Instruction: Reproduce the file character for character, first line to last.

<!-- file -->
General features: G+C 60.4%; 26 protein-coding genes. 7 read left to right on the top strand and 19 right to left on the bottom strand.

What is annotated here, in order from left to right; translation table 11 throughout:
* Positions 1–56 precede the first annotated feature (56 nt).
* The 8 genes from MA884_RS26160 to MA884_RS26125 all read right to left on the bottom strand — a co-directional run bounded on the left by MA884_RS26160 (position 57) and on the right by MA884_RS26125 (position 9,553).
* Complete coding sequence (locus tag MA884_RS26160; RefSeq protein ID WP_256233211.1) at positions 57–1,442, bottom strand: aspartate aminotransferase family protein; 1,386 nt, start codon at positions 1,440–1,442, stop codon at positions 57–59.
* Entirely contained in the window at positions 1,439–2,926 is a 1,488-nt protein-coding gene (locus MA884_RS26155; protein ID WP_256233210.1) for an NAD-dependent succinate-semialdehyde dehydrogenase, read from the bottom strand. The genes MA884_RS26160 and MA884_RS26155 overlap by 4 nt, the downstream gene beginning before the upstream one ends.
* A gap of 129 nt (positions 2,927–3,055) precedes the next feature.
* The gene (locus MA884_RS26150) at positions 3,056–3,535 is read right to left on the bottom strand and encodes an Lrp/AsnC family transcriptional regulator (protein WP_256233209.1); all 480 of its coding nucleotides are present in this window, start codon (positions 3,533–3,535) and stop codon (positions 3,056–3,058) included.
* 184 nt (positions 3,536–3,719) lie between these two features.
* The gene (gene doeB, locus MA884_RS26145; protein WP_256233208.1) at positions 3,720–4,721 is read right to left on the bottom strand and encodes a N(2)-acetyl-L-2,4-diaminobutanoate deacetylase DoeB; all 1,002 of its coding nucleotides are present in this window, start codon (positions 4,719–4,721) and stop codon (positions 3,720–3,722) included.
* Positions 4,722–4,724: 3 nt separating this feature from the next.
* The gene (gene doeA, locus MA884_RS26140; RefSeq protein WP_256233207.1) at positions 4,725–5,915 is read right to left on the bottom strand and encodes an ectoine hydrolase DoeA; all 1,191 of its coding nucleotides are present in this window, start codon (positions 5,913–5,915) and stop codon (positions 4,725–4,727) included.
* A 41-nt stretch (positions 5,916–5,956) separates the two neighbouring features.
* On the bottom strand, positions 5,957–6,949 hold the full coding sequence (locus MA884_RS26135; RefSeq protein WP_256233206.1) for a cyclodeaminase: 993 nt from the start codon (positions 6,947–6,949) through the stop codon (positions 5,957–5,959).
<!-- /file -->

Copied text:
General features: G+C 60.4%; 26 protein-coding genes. 7 read left to right on the top strand and 19 right to left on the bottom strand.

What is annotated here, in order from left to right; translation table 11 throughout:
* Positions 1–56 precede the first annotated feature (56 nt).
* The 8 genes from MA884_RS26160 to MA884_RS26125 all read right to left on the bottom strand — a co-directional run bounded on the left by MA884_RS26160 (position 57) and on the right by MA884_RS26125 (position 9,553).
* Complete coding sequence (locus tag MA884_RS26160; RefSeq protein ID WP_256233211.1) at positions 57–1,442, bottom strand: aspartate aminotransferase family protein; 1,386 nt, start codon at positions 1,440–1,442, stop codon at positions 57–59.
* Entirely contained in the window at positions 1,439–2,926 is a 1,488-nt protein-coding gene (locus MA884_RS26155; protein ID WP_256233210.1) for an NAD-dependent succinate-semialdehyde dehydrogenase, read from the bottom strand. The genes MA884_RS26160 and MA884_RS26155 overlap by 4 nt, the downstream gene beginning before the upstream one ends.
* A gap of 129 nt (positions 2,927–3,055) precedes the next feature.
* The gene (locus MA884_RS26150) at positions 3,056–3,535 is read right to left on the bottom strand and encodes an Lrp/AsnC family transcriptional regulator (protein WP_256233209.1); all 480 of its coding nucleotides are present in this window, start codon (positions 3,533–3,535) and stop codon (positions 3,056–3,058) included.
* 184 nt (positions 3,536–3,719) lie between these two features.
* The gene (gene doeB, locus MA884_RS26145; protein WP_256233208.1) at positions 3,720–4,721 is read right to left on the bottom strand and encodes a N(2)-acetyl-L-2,4-diaminobutanoate deacetylase DoeB; all 1,002 of its coding nucleotides are present in this window, start codon (positions 4,719–4,721) and stop codon (positions 3,720–3,722) included.
* Positions 4,722–4,724: 3 nt separating this feature from the next.
* The gene (gene doeA, locus MA884_RS26140; RefSeq protein WP_256233207.1) at positions 4,725–5,915 is read right to left on the bottom strand and encodes an ectoine hydrolase DoeA; all 1,191 of its coding nucleotides are present in this window, start codon (positions 5,913–5,915) and stop codon (positions 4,725–4,727) included.
* A 41-nt stretch (positions 5,916–5,956) separates the two neighbouring features.
* On the bottom strand, positions 5,957–6,949 hold the full coding sequence (locus MA884_RS26135; RefSeq protein WP_256233206.1) for a cyclodeaminase: 993 nt from the start codon (positions 6,947–6,949) through the stop codon (positions 5,957–5,959).